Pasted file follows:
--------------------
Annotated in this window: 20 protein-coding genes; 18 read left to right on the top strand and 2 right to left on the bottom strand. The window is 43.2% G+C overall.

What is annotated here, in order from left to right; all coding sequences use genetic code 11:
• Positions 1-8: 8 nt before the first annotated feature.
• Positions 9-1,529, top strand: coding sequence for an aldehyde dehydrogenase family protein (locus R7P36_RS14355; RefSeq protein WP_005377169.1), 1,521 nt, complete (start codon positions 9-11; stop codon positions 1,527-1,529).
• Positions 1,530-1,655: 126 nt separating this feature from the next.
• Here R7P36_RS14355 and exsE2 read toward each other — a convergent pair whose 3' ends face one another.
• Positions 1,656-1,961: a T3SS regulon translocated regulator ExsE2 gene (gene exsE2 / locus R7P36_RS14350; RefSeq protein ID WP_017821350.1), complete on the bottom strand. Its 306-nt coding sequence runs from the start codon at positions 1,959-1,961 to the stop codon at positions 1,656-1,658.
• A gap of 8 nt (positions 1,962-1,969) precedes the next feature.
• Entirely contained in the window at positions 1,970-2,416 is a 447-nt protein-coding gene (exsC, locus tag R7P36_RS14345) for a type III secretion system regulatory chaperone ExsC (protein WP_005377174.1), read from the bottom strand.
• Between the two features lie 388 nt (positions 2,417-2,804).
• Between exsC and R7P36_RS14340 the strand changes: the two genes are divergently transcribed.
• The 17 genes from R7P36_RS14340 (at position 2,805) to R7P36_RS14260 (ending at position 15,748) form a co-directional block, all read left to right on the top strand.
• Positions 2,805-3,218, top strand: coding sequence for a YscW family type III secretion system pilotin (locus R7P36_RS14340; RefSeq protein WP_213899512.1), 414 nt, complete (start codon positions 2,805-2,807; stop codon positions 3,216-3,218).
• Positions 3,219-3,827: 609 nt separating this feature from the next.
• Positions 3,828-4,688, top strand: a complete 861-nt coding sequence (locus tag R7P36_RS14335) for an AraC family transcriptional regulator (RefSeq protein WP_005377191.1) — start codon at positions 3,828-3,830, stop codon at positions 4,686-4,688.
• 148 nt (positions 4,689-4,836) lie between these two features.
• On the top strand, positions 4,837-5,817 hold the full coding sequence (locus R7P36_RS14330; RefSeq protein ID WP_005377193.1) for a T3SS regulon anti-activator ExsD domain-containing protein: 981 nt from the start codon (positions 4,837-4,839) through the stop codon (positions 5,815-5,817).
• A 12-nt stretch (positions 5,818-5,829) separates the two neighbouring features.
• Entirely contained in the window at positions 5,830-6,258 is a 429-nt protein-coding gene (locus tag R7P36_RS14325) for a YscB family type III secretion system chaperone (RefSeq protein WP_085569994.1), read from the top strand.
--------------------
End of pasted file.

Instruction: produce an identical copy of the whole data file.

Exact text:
Annotated in this window: 20 protein-coding genes; 18 read left to right on the top strand and 2 right to left on the bottom strand. The window is 43.2% G+C overall.

What is annotated here, in order from left to right; all coding sequences use genetic code 11:
• Positions 1-8: 8 nt before the first annotated feature.
• Positions 9-1,529, top strand: coding sequence for an aldehyde dehydrogenase family protein (locus R7P36_RS14355; RefSeq protein WP_005377169.1), 1,521 nt, complete (start codon positions 9-11; stop codon positions 1,527-1,529).
• Positions 1,530-1,655: 126 nt separating this feature from the next.
• Here R7P36_RS14355 and exsE2 read toward each other — a convergent pair whose 3' ends face one another.
• Positions 1,656-1,961: a T3SS regulon translocated regulator ExsE2 gene (gene exsE2 / locus R7P36_RS14350; RefSeq protein ID WP_017821350.1), complete on the bottom strand. Its 306-nt coding sequence runs from the start codon at positions 1,959-1,961 to the stop codon at positions 1,656-1,658.
• A gap of 8 nt (positions 1,962-1,969) precedes the next feature.
• Entirely contained in the window at positions 1,970-2,416 is a 447-nt protein-coding gene (exsC, locus tag R7P36_RS14345) for a type III secretion system regulatory chaperone ExsC (protein WP_005377174.1), read from the bottom strand.
• Between the two features lie 388 nt (positions 2,417-2,804).
• Between exsC and R7P36_RS14340 the strand changes: the two genes are divergently transcribed.
• The 17 genes from R7P36_RS14340 (at position 2,805) to R7P36_RS14260 (ending at position 15,748) form a co-directional block, all read left to right on the top strand.
• Positions 2,805-3,218, top strand: coding sequence for a YscW family type III secretion system pilotin (locus R7P36_RS14340; RefSeq protein WP_213899512.1), 414 nt, complete (start codon positions 2,805-2,807; stop codon positions 3,216-3,218).
• Positions 3,219-3,827: 609 nt separating this feature from the next.
• Positions 3,828-4,688, top strand: a complete 861-nt coding sequence (locus tag R7P36_RS14335) for an AraC family transcriptional regulator (RefSeq protein WP_005377191.1) — start codon at positions 3,828-3,830, stop codon at positions 4,686-4,688.
• 148 nt (positions 4,689-4,836) lie between these two features.
• On the top strand, positions 4,837-5,817 hold the full coding sequence (locus R7P36_RS14330; RefSeq protein ID WP_005377193.1) for a T3SS regulon anti-activator ExsD domain-containing protein: 981 nt from the start codon (positions 4,837-4,839) through the stop codon (positions 5,815-5,817).
• A 12-nt stretch (positions 5,818-5,829) separates the two neighbouring features.
• Entirely contained in the window at positions 5,830-6,258 is a 429-nt protein-coding gene (locus tag R7P36_RS14325) for a YscB family type III secretion system chaperone (RefSeq protein WP_085569994.1), read from the top strand.